WALTER SCOTT

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Michael Slager, a white South Carolina police officer, shot Walter Scott in the back as the unarmed 50-year-old Black man fled following a 2015 traffic stop. In 2016, a mistrial was declared after the jury deadlocked over a verdict in Slager’s murder trial. The next year, Slager pleaded guilty in federal court to violating Scott’s civil rights and as part of a plea deal, prosecutors dropped state murder charges. Slager was sentenced to 20 years in prison. He is now appealing his punishment, saying his lawyer never told him about a plea offer from prosecutors that could have cut years off his sentence.

FREDDIE GRAY
Freddie Gray, a 25-year-old Black man, died after he suffered a spinal injury while handcuffed and shackled in a Baltimore police van, sparking weeks of unrest across the city. Three officers were acquitted and prosecutors dropped the remaining state cases in July 2016. The U.S. Department of Justice announced in 2017 that it wouldn’t bring federal charges against the six officers involved in the arrest, saying it did not find enough evidence to prove the officers willfully violated Gray’s civil rights.

PHILANDO CASTILE

Philando Castile, a 32-year-old elementary school cafeteria worker, was shot five times by a St. Anthony, Minn., police officer during a 2016 traffic stop after Castile informed the officer that he was armed. The shooting gained widespread attention after Castile’s girlfriend, who was in the car with her then-4-year-old daughter, livestreamed its gruesome aftermath on Facebook. Officer Jeronimo Yanez testified that Castile was pulling his gun out of his pocket despite commands not to do so. The officer was acquitted of manslaughter at trial.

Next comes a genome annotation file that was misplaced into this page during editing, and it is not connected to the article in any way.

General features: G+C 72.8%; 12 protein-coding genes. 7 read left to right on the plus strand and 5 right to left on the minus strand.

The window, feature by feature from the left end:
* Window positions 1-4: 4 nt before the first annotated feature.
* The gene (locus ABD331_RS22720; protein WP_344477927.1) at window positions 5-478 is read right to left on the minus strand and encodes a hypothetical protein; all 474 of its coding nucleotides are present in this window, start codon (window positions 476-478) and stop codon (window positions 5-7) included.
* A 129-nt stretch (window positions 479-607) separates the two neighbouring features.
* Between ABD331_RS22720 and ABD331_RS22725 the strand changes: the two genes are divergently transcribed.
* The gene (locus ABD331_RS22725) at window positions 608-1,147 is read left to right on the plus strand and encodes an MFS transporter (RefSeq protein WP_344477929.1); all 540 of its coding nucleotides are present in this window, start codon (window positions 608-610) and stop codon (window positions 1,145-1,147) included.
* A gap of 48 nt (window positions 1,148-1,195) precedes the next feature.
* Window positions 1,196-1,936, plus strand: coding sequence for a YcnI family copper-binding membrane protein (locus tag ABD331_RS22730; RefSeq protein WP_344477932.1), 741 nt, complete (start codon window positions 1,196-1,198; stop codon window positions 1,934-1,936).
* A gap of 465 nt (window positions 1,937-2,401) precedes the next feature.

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JUSTINE RUSZCZYK DAMOND
Justine Ruszczyk Damond, an unarmed white dual citizen of the U.S. and Australia, was fatally shot in July 2017 by Minneapolis police Officer Mohamed Noor when she approached his squad car in the alley behind her home minutes after calling 911 to report a possible rape. Noor testified at trial that a loud bang on the squad car startled him and his partner and that he fired to protect his partner’s life. He was convicted of third-degree murder and second-degree manslaughter and sentenced in 2019 to 12½ years in prison.

JORDAN EDWARDS
Roy Oliver, a white Texas police officer, fired at a car full of Black teenagers as it drove away from a large house party in April 2017, fatally shooting 15-year-old Jordan Edwards, who was sitting in the front passenger seat. Police initially said the vehicle backed up toward officers “in an aggressive manner,” but later admitted that body camera video showed the vehicle was moving forward as officers approached. Oliver was convicted of murder in 2018 and sentenced to 15 years in prison.

BREONNA TAYLOR
Breonna Taylor, a 26-year-old Louisville emergency medical worker studying to become a nurse, was shot several times in her hallway after three plainclothes narcotics detectives burst into her apartment in the middle of the night in March 2020. A grand jury brought no charges against officers in her death, although one was indicted for shooting into a neighboring home that had people inside. Prosecutors said two officers who fired at Taylor, who was Black, were justified in using force to protect themselves after they faced gunfire from her boyfriend.